After travelling widely and having discussions with practitioners of various schools, Bhatkhande arranged all the ragas of Hindustani classical music across 10 musical scales, called thaats. Though the thaats do not encompass all possible ragas, they do cover the vast majority, and are a key contribution to Indian musical theory. The thaat structure corresponds to the melakarta system of raga arrangement in Carnatic music, the south Indian variety of Indian classical music.

Bhatkhande wrote all of his works under one of the two pseudonyms, Vishnu Sharma and Chaturpandit.

Institutions[edit]

Bhatkhande started schools and colleges in India for systematic teaching of Hindustani music. In 1916, he reorganized the Baroda state music school, and later, with the help of the Maharaja of Gwalior, established the Madhav Music College in Gwalior.

In 1926, Rai Umanath Bali and his nephew Dr. Rai Rajeshwar Bali, then education minister of United Provinces, established Marris College of Music in Lucknow,[3] Bhatkhande preparing the course material. The college was later renamed Bhatkhande College of Hindustani Music, and is now known as Bhatkhande Music Institute (Deemed University). Preparation of that course material was a landmark achievement of Bhatkhande since musical knowledge used to be passed on orally in earlier times from Gurus and Ustads to their disciples.

Bhatkhande prepared the Hindustani Sangeet Karmik Pustak Malika as a series of textbooks. He also started the tradition of the All India Music Conferences to provide a common platform for discussion between Hindustani and Carnatic classical musicians.

Death[edit]

Bhatkhande suffered paralysis and a thigh fracture in 1933. He died in 1936 on Ganesh Chaturthi day[clarification needed].

The Post and Telegraph Department of India paid homage to Bhatkhande by releasing on September 1, 1961 a commemorative stamp containing his portrait.

Bibliography[edit]

  1. Shrimallakshya-sangeetam - A treatise, in Sanskrit, on the theory of music in slokas and describing the important ragas. (Lakshya=current)
  2. Lakshan Geet Sangrah in three parts. Compositions descriptive of the Ragas, giving their characteristics in songs composed by Pandit Bhatkhande.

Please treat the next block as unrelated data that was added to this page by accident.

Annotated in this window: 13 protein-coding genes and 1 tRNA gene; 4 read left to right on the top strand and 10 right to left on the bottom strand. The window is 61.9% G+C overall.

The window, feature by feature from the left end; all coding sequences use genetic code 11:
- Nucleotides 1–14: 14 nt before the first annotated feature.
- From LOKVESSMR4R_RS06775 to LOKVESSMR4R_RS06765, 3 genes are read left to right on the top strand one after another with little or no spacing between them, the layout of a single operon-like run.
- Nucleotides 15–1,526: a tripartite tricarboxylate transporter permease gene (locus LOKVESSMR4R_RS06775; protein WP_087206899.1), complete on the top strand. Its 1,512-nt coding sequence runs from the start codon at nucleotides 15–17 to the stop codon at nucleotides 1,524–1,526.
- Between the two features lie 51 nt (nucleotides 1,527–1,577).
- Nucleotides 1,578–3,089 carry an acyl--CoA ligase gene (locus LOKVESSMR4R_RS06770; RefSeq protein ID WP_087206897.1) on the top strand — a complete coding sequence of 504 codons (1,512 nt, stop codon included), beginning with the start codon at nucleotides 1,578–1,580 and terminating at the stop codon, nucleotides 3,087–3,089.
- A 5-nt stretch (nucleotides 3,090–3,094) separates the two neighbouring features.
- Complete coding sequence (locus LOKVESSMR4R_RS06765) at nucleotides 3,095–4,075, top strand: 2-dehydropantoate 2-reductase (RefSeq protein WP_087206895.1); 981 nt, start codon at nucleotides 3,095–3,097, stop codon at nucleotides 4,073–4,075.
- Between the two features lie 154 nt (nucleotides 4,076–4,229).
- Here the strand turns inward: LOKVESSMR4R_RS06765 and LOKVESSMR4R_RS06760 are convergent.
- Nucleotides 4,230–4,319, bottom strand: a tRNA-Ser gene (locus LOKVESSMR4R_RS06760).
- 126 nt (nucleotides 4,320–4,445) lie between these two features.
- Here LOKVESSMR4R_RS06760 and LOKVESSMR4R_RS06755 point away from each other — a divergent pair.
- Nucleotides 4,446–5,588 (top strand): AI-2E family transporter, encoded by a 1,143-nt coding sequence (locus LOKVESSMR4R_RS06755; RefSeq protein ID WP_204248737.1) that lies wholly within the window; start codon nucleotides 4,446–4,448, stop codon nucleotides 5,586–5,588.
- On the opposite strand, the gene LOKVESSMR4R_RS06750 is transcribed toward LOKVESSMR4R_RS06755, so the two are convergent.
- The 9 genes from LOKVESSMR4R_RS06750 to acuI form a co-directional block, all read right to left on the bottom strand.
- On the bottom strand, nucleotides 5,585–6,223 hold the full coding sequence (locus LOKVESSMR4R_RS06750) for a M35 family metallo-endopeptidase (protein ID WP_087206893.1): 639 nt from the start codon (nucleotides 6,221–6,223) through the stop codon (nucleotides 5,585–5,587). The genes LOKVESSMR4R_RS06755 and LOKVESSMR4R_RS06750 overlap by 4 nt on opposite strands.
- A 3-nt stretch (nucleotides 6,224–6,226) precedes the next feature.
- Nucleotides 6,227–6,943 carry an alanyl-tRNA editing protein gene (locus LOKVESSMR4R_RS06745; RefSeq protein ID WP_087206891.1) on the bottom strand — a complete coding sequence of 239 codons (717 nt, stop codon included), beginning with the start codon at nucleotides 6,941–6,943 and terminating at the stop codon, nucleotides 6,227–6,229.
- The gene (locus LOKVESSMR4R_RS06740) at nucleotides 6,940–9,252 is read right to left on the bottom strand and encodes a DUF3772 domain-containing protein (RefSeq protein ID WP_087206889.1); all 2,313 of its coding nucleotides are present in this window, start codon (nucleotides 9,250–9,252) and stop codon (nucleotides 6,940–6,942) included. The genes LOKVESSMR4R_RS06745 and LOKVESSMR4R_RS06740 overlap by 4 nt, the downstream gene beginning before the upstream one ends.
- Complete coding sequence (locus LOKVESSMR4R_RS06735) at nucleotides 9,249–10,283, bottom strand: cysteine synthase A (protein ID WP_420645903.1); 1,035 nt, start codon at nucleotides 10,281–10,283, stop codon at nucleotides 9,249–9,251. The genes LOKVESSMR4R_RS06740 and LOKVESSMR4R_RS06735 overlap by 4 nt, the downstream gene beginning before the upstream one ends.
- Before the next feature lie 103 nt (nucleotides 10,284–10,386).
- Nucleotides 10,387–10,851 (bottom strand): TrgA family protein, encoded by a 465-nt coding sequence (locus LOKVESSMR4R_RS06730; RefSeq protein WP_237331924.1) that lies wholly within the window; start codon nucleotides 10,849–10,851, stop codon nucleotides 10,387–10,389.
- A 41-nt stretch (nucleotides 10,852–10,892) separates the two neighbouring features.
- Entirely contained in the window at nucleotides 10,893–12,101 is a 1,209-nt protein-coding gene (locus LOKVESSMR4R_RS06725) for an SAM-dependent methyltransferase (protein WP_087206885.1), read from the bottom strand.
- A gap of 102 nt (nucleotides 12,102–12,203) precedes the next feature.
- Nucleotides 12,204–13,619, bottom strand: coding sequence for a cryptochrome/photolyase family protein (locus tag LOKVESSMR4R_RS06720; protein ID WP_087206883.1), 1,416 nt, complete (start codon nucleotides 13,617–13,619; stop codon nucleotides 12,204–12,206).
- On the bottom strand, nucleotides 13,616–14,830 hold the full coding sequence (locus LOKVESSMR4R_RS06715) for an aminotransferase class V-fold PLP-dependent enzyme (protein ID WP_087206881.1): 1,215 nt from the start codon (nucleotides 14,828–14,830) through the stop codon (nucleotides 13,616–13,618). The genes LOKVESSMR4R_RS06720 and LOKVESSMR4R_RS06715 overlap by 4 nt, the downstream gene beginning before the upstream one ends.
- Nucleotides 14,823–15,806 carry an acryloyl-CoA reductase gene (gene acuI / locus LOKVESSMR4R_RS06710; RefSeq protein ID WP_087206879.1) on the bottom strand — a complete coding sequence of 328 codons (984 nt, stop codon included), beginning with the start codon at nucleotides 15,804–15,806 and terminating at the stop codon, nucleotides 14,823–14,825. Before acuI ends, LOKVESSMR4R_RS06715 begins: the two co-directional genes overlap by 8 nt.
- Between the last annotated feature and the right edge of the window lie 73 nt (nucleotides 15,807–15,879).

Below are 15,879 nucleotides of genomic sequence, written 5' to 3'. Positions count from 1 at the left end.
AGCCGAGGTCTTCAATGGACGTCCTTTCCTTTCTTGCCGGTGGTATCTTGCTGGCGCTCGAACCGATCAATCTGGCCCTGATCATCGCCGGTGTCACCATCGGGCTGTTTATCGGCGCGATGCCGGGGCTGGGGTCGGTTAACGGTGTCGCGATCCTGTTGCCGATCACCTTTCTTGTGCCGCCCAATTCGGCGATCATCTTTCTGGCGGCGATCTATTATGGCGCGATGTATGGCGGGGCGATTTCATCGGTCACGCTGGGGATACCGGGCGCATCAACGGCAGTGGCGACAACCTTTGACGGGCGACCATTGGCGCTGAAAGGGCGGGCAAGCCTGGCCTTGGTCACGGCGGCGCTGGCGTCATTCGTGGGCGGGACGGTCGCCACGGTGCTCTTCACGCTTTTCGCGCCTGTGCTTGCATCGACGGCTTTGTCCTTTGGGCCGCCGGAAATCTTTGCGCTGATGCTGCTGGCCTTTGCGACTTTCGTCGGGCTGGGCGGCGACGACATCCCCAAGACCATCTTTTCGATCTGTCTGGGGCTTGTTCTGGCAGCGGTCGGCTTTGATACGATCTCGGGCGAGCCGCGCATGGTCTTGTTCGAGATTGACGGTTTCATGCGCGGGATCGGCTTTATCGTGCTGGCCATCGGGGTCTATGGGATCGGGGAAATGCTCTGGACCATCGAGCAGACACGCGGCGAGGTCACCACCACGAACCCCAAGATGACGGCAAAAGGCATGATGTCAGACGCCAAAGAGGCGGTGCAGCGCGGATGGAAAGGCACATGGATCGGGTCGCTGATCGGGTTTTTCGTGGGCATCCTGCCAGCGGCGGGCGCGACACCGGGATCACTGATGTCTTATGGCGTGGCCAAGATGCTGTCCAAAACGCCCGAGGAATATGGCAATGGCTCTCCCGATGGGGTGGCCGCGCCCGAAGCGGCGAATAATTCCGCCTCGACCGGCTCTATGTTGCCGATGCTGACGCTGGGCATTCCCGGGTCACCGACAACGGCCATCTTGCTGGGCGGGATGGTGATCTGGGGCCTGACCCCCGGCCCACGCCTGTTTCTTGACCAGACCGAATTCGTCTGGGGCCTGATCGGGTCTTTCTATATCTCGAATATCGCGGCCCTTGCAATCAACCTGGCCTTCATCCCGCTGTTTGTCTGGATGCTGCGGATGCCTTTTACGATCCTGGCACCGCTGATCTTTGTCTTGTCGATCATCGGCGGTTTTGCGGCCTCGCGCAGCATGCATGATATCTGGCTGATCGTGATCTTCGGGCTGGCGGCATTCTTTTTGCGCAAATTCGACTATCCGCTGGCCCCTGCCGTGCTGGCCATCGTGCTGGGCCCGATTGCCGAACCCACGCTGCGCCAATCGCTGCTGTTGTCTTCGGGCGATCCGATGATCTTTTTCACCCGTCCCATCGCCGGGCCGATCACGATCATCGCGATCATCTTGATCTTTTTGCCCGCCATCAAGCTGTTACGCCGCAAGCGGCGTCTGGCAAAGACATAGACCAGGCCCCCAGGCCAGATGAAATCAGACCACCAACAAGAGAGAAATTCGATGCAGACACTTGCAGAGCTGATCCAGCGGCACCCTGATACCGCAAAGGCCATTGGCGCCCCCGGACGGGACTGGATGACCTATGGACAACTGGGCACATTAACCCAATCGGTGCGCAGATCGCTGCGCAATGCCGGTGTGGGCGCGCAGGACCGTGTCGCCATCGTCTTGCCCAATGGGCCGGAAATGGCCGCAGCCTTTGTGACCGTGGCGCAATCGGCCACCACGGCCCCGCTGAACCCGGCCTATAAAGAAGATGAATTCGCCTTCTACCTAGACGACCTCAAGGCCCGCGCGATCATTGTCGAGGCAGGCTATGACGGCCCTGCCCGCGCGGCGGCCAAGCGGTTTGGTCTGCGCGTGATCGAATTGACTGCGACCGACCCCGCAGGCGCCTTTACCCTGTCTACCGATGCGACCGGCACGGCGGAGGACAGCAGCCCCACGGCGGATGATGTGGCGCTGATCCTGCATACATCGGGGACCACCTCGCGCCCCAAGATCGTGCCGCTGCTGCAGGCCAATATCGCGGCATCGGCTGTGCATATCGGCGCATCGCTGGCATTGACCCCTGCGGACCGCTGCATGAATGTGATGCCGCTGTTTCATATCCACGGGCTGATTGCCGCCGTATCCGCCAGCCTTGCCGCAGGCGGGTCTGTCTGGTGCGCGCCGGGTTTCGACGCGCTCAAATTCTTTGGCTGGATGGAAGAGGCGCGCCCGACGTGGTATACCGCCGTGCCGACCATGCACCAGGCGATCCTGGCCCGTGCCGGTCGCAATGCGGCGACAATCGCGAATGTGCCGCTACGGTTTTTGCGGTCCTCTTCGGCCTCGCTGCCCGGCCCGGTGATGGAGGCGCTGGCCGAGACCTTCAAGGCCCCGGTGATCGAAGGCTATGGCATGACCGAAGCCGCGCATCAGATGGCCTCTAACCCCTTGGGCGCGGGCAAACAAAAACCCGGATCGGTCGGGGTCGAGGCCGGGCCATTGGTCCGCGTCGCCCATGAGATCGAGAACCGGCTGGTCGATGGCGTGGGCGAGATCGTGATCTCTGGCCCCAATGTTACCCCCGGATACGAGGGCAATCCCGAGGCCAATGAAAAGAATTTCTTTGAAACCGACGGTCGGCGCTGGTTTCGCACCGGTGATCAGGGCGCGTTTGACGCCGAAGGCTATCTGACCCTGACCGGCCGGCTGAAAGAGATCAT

3. Hindustani Sangeet Paddhati in 4 parts - A commentary on the Lakshya Sangeetam in Marathi. It is a detailed study and discussion of the theory of music and explanation of 150 Ragas of Hindustani music. This important work has been translated into Hindi.
  4. Kramik Pustak Malika - This book was published in six parts. It is a detailed textbook of Hindustani music, describing all the important Ragas, their theory and illustrated with well-known compositions in notations. It contains about 1,200 such compositions.
  5. Swara Malika (in Gujarati characters) Notation of Ragas in swara and tala.
  6. A comparative Study of the Music Systems of the 15th, 16th, 17th and 18th Centuries (in English).
  7. Historical Survey of the Music of India.
  8. Geet Malika - which was originally published in 23 monthly issues, each containing 25 to 30 classical compositions of Hindustani Sangeet in notation.
  9. Abhinav Raga Manjari - A treatise on the Ragas of Hindustani music, each being described briefly in one sloka in Sanskrit.
  10. Abhinav Tala Manjari - A textbook in Sanskrit on the Talas

Manuscripts edited by Bhatkhade[edit]

  1. Swara Mela Kalanidhi by Ramamatya
  2. Chaturdandi Prakashika by Venkatmakhi
  3. Raga Lakshanam
  4. Raga Tarangini by Lochan
  5. Raga Tatva Vibodh by Shriniwas
  6. Sadraga Chandrodaya by Pundarik Vithal
  7. Raga Manjari by Pundarik Vithal
  8. Raga Mala" by Pundarik Vithal
  9. Nartan Niranaya by Kashinath Shashtri Appa Tulsi
  10. Sangeet Sudhakar by Kashinath Shashtri Appa Tulsi
  11. Sangeet Kalp Drumankur by Kashinath Shashtri Appa Tulsi
  12. Raga Chandrika by Kashinath Shashtri Appa Tulsi
  13. Raga Chandrika Sar (Hindi)

See also[edit]

References[edit]

Relevant Software[edit]

Shock Wave Flash is useful to create multimedia presentation. Bhatkhande's notation, moving cursor and voice track can be synchronized to obtain swf file.

External links[edit]